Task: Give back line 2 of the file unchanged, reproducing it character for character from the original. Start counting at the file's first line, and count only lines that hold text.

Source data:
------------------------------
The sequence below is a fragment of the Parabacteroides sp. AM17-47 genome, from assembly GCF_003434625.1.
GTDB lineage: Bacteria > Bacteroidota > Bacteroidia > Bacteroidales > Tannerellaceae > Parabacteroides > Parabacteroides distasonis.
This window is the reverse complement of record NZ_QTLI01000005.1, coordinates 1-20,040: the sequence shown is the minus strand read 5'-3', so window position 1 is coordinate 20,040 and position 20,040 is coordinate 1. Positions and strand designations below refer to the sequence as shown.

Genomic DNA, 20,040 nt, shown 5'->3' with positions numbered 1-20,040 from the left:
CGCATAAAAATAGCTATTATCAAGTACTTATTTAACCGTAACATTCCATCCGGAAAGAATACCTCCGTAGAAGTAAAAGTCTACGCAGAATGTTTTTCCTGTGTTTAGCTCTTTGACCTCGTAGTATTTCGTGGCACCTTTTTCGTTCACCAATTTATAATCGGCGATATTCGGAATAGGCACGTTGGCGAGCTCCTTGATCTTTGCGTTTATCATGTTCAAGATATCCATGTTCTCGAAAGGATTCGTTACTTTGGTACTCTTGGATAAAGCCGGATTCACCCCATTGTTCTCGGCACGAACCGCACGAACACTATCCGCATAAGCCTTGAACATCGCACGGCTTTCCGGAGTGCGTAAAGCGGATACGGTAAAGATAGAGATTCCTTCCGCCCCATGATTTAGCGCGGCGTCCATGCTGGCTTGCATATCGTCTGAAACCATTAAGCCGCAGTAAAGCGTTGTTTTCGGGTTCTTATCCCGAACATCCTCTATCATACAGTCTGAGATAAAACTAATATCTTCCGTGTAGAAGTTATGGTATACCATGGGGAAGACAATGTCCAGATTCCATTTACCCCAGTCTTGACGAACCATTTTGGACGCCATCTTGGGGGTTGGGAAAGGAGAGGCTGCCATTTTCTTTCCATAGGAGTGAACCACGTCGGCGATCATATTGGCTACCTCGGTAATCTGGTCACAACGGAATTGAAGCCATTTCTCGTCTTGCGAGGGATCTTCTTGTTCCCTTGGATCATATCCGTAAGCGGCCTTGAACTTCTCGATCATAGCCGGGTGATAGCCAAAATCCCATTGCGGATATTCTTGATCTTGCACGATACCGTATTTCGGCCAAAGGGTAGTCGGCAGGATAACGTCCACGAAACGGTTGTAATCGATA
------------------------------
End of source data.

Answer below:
GTDB lineage: Bacteria > Bacteroidota > Bacteroidia > Bacteroidales > Tannerellaceae > Parabacteroides > Parabacteroides distasonis.